What 's a 3Com 3c515 worth these days?

From: Ernest <ernestls_at_attbi.com>
Date: Tue Dec 25 10:05:58 2001

$20.00 is reasonable in my opinion, since these cards can be hard to find.
The problem that I ran into was finding drivers for them. I'm not sure if I
have a 515 or different one but the drivers were difficult or impossible to
find (for MSDOS) and the setup was arcane to say the least. On the other
hand, Linux might support the old stuff like this much better. What OS were
you hoping to use with the card?


> -----Original Message-----
> From: owner-classiccmp_at_classiccmp.org
> [mailto:owner-classiccmp_at_classiccmp.org]On Behalf Of Ethan Dicks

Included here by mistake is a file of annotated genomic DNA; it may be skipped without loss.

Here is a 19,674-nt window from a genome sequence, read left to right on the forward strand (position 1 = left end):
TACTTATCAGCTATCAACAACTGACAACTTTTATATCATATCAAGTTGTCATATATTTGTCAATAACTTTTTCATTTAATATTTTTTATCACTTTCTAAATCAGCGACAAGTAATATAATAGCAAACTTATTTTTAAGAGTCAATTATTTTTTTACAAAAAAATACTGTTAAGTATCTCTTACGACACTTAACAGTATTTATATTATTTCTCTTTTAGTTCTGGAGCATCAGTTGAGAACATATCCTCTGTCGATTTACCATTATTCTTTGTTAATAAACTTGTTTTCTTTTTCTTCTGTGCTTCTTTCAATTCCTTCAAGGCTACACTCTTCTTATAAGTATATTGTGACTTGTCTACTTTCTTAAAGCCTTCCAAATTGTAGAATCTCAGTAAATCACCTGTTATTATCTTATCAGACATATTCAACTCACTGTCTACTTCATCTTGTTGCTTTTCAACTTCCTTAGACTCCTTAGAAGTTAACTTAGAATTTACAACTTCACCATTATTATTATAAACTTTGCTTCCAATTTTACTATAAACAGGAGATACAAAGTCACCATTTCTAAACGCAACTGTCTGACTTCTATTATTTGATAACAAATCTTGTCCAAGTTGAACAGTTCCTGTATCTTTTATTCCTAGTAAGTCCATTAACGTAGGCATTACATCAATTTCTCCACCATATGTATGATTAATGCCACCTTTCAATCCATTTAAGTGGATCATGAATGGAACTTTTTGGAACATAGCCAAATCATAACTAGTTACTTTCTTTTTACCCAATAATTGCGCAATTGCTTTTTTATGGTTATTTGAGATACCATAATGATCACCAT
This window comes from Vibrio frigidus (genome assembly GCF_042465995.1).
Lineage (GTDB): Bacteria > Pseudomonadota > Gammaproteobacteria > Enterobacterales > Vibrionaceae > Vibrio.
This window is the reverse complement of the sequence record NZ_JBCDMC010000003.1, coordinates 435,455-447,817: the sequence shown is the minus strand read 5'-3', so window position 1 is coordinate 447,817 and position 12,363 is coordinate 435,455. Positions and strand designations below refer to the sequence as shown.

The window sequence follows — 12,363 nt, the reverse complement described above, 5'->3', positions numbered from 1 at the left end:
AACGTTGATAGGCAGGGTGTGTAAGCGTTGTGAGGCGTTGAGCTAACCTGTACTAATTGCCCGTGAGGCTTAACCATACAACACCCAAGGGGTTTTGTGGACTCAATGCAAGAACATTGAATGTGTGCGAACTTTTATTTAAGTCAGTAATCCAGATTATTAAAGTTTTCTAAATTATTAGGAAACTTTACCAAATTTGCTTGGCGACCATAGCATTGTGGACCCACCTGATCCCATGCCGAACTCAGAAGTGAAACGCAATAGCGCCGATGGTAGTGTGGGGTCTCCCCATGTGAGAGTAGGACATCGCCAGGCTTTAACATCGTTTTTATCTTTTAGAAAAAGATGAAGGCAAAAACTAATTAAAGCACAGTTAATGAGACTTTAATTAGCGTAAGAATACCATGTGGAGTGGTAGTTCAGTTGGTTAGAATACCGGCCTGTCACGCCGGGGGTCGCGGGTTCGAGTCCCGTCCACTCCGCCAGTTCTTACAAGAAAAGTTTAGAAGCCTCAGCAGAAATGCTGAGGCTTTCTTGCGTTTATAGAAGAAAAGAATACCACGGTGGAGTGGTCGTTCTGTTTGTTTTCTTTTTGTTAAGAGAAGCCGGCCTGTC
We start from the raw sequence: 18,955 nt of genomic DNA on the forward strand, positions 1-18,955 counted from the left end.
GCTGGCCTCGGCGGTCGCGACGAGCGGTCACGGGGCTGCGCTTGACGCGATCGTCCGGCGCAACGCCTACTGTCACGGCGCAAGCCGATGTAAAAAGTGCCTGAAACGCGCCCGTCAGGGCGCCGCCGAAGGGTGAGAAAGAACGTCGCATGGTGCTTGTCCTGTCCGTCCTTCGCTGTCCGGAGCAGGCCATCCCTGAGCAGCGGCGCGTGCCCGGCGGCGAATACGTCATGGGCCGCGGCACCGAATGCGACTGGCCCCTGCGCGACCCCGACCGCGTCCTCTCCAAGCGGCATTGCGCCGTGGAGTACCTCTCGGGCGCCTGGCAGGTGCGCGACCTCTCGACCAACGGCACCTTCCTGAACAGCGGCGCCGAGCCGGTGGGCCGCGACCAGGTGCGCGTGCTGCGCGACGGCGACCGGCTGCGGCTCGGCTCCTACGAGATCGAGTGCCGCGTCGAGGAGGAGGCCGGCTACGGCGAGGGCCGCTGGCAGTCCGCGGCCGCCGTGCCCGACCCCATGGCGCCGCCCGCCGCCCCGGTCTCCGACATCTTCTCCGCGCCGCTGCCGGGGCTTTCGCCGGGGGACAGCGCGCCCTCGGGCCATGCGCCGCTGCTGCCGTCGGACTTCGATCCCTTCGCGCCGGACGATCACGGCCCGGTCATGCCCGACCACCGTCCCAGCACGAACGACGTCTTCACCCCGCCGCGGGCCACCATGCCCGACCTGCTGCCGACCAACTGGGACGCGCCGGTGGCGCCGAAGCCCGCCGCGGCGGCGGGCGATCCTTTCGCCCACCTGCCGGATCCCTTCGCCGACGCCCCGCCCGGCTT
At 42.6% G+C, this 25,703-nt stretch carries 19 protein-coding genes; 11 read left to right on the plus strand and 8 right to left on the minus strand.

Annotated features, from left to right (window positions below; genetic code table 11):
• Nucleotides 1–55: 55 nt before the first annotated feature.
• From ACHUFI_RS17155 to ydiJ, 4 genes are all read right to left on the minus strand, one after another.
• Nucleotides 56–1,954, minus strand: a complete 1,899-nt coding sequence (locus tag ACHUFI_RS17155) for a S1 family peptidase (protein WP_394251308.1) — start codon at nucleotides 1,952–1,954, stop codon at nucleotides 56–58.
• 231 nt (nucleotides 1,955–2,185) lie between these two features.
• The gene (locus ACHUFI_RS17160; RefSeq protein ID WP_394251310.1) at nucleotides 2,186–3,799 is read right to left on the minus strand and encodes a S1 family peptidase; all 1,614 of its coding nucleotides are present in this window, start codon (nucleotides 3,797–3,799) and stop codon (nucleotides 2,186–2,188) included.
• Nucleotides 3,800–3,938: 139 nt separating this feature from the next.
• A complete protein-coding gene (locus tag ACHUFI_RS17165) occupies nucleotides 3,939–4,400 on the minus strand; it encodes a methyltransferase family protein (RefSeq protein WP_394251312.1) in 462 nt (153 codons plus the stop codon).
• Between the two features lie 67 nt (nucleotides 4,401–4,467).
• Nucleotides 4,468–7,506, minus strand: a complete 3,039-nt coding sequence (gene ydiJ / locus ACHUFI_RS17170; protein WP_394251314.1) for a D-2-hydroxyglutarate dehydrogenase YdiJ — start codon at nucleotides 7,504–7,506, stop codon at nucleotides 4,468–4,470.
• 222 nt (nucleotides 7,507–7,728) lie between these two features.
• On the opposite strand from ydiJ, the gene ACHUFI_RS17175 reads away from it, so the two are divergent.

> Sent: Tuesday, December 25, 2001 1:10 AM
> To: classiccmp_at_classiccmp.org
> Subject: What 's a 3Com 3c515 worth these days?
> There were very few *ISA* 10/100 NICs ever made. The 3C515 is one of
> them. One of the local junk shops has a couple behind the counter.
> They are marked $20. I have no idea if that's a reasonable price or
> if they are gouging (they also have some used RTC8139-based boards
> next to them for $7, for comparison).
> Holger Kruse was considering adding support under Miami for a 3C515
> on a GG2 Bus+, but at the time, 3c515 boards were unobtanium, and
> they wouldn't be fast, anyway. The only reason to really use an
> ISA 10/100 card is if you have a non-PCI machine, and your network
> infrastructure is 100 *only* (I have a 4-port 100BaseT hub from NetGear,
> for instance - it was cheap at the time).
> Just curious, but not curious enough to drop $20 up front.
> -ethan
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Received on Tue Dec 25 2001 - 10:05:58 GMT

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